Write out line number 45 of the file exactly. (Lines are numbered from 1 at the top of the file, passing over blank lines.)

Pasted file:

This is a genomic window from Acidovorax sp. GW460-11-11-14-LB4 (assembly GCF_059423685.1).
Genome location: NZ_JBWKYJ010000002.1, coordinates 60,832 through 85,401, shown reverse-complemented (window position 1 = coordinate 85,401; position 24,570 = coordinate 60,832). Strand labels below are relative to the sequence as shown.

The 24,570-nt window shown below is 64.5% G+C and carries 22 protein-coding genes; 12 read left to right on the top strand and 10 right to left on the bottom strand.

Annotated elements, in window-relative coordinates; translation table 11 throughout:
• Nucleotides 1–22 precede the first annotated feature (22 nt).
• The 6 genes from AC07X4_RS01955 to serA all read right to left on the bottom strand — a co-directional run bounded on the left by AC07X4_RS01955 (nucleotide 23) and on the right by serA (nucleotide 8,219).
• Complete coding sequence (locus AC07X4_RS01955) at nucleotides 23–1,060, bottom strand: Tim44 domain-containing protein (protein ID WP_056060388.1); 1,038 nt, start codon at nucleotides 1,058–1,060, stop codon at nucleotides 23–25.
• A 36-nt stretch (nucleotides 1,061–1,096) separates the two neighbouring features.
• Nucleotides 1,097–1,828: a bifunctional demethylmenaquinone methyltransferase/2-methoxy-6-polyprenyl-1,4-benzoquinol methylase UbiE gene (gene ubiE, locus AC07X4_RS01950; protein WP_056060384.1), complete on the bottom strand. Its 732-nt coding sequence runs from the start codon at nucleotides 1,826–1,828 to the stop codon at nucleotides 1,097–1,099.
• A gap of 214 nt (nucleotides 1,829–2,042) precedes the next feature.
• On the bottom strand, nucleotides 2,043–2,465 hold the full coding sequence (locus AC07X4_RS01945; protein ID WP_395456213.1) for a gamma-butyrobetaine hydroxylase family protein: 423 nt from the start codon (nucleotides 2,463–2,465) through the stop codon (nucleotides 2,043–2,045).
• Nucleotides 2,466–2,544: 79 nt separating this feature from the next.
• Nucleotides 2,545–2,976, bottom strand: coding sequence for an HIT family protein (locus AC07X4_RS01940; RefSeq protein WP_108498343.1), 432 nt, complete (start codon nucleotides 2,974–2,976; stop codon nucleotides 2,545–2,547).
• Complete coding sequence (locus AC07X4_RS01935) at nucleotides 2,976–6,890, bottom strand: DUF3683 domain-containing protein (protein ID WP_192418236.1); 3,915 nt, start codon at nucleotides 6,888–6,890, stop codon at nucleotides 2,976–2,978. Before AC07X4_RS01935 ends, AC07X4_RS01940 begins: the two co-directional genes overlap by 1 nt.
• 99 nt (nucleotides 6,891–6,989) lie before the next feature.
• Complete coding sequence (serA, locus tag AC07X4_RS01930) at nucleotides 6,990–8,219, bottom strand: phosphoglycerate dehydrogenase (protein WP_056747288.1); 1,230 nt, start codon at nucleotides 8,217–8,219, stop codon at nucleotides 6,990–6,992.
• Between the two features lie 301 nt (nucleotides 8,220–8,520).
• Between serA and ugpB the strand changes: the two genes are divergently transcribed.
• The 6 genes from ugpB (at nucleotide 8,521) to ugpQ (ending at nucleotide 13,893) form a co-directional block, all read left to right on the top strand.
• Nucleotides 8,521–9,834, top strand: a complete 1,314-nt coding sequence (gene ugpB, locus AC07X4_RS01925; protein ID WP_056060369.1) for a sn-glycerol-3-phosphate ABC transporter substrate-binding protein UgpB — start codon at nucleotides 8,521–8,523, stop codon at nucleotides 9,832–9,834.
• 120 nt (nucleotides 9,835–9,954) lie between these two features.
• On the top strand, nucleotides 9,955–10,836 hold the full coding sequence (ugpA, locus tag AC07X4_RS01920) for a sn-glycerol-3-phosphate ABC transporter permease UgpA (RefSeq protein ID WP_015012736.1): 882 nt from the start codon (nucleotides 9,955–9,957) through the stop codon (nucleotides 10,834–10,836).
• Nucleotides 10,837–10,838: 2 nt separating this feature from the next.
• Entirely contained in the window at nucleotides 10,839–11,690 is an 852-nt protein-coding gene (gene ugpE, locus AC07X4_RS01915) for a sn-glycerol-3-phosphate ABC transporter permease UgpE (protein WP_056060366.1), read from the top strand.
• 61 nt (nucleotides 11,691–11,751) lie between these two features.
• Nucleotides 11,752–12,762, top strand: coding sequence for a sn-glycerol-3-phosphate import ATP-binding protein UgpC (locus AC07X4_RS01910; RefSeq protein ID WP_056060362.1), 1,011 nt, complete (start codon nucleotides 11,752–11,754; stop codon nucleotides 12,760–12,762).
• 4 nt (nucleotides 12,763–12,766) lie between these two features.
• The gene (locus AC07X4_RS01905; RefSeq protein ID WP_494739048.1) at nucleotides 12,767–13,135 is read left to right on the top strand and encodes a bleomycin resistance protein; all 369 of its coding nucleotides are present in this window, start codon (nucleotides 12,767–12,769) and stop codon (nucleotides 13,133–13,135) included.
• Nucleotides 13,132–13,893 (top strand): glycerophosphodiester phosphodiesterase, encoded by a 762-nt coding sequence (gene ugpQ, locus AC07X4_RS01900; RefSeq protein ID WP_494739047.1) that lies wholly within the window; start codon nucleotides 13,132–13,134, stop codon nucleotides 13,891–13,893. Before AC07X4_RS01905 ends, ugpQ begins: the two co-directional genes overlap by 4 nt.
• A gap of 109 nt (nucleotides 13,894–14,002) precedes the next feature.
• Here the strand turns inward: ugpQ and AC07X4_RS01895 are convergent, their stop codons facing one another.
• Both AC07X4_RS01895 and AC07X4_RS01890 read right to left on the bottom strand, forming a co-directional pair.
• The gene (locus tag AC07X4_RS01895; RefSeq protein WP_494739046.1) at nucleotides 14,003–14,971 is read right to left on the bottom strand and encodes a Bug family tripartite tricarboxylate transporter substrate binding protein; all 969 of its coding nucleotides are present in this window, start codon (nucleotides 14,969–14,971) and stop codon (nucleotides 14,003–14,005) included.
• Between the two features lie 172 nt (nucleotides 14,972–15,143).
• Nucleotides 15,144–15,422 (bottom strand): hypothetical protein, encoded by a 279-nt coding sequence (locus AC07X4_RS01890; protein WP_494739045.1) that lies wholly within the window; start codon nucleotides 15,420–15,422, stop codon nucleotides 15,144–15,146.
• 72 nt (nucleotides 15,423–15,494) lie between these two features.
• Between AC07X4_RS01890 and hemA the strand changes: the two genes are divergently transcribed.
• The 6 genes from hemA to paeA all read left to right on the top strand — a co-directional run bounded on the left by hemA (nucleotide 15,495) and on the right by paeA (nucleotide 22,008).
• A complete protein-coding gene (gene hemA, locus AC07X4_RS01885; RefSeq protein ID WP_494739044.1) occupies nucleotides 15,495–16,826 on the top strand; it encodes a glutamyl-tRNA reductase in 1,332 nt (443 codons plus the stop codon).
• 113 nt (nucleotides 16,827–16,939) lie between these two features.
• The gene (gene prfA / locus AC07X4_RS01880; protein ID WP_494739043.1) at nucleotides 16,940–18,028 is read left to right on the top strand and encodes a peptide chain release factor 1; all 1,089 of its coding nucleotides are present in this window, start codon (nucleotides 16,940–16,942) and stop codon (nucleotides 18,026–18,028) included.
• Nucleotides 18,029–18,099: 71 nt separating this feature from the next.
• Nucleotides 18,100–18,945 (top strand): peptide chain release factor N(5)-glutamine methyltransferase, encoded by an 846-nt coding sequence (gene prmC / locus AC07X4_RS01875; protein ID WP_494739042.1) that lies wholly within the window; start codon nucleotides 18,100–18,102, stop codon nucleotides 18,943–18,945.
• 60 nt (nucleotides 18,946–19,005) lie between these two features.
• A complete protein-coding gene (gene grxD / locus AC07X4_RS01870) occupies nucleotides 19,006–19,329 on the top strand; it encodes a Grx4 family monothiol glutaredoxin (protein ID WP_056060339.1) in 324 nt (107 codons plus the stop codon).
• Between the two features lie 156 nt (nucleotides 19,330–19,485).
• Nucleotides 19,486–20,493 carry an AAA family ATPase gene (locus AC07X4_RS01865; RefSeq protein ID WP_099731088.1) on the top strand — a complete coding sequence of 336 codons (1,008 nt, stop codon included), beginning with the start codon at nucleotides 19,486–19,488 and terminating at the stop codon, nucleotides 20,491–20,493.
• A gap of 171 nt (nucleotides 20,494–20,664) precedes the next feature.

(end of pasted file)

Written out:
• A complete protein-coding gene (gene grxD / locus AC07X4_RS01870) occupies nucleotides 19,006–19,329 on the top strand; it encodes a Grx4 family monothiol glutaredoxin (protein ID WP_056060339.1) in 324 nt (107 codons plus the stop codon).